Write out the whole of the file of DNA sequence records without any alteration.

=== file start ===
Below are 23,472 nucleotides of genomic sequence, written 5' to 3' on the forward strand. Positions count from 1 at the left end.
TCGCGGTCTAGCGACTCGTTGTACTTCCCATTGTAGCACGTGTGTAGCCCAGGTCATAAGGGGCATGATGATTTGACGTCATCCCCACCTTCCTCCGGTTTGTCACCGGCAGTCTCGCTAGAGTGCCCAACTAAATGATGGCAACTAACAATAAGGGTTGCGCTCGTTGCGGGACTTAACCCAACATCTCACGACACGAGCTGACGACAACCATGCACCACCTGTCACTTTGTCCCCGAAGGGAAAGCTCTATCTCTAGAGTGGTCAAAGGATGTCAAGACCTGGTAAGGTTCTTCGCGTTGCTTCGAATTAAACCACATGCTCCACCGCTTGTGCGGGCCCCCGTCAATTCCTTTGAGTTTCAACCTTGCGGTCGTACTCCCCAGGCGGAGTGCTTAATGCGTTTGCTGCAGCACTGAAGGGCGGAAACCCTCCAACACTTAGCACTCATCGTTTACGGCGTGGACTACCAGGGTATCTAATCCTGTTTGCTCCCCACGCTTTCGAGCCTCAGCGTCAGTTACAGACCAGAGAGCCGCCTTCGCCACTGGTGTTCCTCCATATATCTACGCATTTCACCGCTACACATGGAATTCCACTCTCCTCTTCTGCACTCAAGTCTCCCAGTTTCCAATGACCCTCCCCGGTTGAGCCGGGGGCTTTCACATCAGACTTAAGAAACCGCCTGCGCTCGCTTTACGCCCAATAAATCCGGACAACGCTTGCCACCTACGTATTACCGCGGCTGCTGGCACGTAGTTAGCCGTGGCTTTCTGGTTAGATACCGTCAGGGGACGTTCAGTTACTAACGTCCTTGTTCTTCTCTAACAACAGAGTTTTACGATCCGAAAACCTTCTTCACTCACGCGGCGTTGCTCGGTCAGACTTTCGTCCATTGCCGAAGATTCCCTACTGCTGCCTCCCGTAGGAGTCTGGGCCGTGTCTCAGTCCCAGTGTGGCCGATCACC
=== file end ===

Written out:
Below are 23,472 nucleotides of genomic sequence, written 5' to 3' on the forward strand. Positions count from 1 at the left end.
TCGCGGTCTAGCGACTCGTTGTACTTCCCATTGTAGCACGTGTGTAGCCCAGGTCATAAGGGGCATGATGATTTGACGTCATCCCCACCTTCCTCCGGTTTGTCACCGGCAGTCTCGCTAGAGTGCCCAACTAAATGATGGCAACTAACAATAAGGGTTGCGCTCGTTGCGGGACTTAACCCAACATCTCACGACACGAGCTGACGACAACCATGCACCACCTGTCACTTTGTCCCCGAAGGGAAAGCTCTATCTCTAGAGTGGTCAAAGGATGTCAAGACCTGGTAAGGTTCTTCGCGTTGCTTCGAATTAAACCACATGCTCCACCGCTTGTGCGGGCCCCCGTCAATTCCTTTGAGTTTCAACCTTGCGGTCGTACTCCCCAGGCGGAGTGCTTAATGCGTTTGCTGCAGCACTGAAGGGCGGAAACCCTCCAACACTTAGCACTCATCGTTTACGGCGTGGACTACCAGGGTATCTAATCCTGTTTGCTCCCCACGCTTTCGAGCCTCAGCGTCAGTTACAGACCAGAGAGCCGCCTTCGCCACTGGTGTTCCTCCATATATCTACGCATTTCACCGCTACACATGGAATTCCACTCTCCTCTTCTGCACTCAAGTCTCCCAGTTTCCAATGACCCTCCCCGGTTGAGCCGGGGGCTTTCACATCAGACTTAAGAAACCGCCTGCGCTCGCTTTACGCCCAATAAATCCGGACAACGCTTGCCACCTACGTATTACCGCGGCTGCTGGCACGTAGTTAGCCGTGGCTTTCTGGTTAGATACCGTCAGGGGACGTTCAGTTACTAACGTCCTTGTTCTTCTCTAACAACAGAGTTTTACGATCCGAAAACCTTCTTCACTCACGCGGCGTTGCTCGGTCAGACTTTCGTCCATTGCCGAAGATTCCCTACTGCTGCCTCCCGTAGGAGTCTGGGCCGTGTCTCAGTCCCAGTGTGGCCGATCACC